News: Coke emphasizing Vitaminwater, “Red-Black-Silver” strategy in 2008

The Coca-Cola Company still believes that carbonated soft drinks are the “lifeblood” of the business, according to remarks made at the Consumer Analyst Group conference in Boca Raton, FL, reported by The Atlanta Journal-Constitution. That said, they will continue emphasis on their non-carbonated offerings as well, primarily led by Glaceau Vitaminwater, which the company purchased in 2007, and will be pushing globally.

The Coca-Cola Company

Unlike PepsiCo, which is a diversified food, snack, and beverage conglomerate, Coke is a pure-play drink outfit, and as such, must creatively market a variety of soft drinks to meet changing customer demands.

Coca-Cola Aluminum Bottles

“Red-Black-Silver” illustrated via test-marketed aluminum bottles

The continued success of Coca-Cola Zero, which is in more than 55 markets worldwide, contributes to what Coke is calling a “Red-Black-Silver” strategy for the carbonated soft drink business… “Red” representing Coca-Cola Classic, “Black” as Coke Zero, and “Silver” being played by Diet Coke. Notably absent was any mention of Vault or Coke’s plans to continue their battle against Pepsi’s Mountain Dew franchise.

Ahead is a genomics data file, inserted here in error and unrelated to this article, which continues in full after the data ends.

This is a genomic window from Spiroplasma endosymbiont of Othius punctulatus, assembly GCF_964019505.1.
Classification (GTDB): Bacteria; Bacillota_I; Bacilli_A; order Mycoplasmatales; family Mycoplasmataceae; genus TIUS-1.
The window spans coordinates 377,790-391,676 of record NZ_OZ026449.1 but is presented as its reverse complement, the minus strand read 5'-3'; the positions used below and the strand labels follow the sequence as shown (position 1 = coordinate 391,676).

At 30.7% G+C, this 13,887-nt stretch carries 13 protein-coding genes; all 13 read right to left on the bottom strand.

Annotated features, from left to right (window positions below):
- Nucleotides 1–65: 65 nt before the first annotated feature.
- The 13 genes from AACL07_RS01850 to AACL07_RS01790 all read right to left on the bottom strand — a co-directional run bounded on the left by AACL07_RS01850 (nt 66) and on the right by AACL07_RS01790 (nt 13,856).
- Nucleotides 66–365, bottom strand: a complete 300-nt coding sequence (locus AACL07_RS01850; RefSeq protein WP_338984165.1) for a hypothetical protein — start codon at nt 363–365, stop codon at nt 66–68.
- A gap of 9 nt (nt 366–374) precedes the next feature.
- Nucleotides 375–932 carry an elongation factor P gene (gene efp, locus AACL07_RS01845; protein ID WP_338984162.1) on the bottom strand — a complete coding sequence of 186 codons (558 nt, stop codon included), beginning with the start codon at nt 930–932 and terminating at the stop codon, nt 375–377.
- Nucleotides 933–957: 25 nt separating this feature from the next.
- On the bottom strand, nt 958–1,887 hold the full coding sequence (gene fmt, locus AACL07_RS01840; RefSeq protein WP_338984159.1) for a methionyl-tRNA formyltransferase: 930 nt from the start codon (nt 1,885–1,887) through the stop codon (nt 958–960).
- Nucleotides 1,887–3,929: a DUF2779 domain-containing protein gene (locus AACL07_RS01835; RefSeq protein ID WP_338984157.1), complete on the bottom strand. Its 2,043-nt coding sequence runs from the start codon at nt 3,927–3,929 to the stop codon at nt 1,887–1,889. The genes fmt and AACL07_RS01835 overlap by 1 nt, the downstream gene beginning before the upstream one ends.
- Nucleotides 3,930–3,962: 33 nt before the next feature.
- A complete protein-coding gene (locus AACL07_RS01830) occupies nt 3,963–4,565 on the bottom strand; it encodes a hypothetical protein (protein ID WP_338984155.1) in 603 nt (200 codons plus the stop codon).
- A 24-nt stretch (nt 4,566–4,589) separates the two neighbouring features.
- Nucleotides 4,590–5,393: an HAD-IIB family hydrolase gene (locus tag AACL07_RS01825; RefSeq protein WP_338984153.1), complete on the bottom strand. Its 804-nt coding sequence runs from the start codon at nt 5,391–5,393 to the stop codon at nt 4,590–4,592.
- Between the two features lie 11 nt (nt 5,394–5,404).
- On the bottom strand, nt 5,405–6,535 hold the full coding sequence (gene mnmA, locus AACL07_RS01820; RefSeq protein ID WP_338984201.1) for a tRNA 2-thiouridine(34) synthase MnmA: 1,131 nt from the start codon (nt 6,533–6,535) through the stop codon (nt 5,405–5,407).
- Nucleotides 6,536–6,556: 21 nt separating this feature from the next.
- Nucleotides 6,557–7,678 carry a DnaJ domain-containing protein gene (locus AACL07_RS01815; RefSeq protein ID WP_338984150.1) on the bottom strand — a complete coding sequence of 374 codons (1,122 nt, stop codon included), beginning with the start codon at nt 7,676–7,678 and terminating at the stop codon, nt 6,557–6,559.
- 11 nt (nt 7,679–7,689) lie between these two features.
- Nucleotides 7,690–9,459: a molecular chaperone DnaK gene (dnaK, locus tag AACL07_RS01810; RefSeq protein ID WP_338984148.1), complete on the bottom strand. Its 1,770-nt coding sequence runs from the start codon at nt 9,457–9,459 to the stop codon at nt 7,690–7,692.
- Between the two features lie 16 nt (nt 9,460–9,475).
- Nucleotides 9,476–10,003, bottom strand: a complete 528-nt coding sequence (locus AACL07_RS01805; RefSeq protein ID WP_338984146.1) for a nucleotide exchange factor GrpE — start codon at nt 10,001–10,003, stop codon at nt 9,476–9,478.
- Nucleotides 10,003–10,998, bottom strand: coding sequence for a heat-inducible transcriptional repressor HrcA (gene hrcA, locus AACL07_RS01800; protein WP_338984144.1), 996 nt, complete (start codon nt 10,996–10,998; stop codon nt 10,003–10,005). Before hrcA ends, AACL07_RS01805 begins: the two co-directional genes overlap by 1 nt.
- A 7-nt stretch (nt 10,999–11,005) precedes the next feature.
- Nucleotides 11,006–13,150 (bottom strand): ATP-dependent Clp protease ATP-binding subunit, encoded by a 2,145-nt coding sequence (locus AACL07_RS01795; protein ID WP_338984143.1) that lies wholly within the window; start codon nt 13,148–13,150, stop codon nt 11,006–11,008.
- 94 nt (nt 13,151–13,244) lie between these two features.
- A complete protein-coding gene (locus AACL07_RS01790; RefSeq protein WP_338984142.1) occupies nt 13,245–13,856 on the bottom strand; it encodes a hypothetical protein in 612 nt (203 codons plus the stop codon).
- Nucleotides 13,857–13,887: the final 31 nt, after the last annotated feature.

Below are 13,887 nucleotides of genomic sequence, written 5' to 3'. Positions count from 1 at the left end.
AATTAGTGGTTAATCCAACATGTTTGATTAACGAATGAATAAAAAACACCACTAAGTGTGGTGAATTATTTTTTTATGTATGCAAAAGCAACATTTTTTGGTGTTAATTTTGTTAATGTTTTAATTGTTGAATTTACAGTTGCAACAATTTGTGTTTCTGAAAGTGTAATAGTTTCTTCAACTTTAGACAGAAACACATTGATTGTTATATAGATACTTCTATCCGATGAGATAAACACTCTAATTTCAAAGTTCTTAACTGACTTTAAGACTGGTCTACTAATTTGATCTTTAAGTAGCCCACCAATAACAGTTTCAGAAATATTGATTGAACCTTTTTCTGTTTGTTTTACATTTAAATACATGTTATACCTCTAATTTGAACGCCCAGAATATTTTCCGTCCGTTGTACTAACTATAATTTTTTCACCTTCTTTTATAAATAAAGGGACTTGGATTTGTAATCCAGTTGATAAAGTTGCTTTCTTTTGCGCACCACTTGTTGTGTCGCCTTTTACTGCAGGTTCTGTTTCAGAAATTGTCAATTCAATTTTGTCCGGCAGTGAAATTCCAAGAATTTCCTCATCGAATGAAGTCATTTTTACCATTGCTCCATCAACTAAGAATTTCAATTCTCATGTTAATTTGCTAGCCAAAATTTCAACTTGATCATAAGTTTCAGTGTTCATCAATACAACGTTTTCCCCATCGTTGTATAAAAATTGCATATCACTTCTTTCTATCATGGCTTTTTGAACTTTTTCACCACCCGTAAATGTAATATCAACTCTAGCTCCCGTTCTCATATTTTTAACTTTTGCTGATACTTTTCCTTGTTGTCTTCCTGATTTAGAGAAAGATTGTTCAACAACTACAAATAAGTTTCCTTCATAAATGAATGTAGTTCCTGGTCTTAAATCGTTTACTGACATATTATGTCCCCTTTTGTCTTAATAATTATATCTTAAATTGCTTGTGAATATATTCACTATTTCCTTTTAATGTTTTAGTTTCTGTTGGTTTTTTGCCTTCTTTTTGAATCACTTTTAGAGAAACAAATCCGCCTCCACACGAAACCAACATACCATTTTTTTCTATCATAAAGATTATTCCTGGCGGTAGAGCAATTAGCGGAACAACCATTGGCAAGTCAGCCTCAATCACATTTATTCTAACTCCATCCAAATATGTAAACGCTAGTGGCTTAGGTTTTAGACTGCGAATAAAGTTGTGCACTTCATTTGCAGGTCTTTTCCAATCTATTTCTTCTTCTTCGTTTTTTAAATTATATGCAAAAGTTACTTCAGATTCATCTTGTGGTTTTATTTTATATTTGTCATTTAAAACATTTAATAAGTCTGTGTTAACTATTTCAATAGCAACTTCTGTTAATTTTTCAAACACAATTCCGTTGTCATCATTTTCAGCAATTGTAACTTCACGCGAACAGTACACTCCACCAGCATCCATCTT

Powerade Zero will also be introduced, replacing Powerade Option, which itself was created to compete with PepsiCo’s Propel fitness water, the market leader. Zero will be sweetened with a pure combination of sucralose and Ace-K vs. Option’s hybrid approach of using high fructose corn syrup along with those 2 sweeteners.

Coke reiterated projections to grow sales volume by 3 percent to 4 percent and increase earnings per share in the high single digits in 2008.

In 2007, Coca-Cola revenue rose 19.8 percent to $28.9 billion and net income rose 17.7 percent to $5.98 billion compared to the previous year. Coca-Cola earnings in 2006 were brought down by a non-cash charge primarily related to write-downs at Coca-Cola Enterprises, its largest bottler. The Coca-Cola Co. owns about 35 percent of CCE stock.

Three years ago, the company’s earnings growth was slowing and stock price hovering between $40 and $45 a share. It’s now about $57 a share, a marked improvement but still below where it was 10 years ago at more than $80.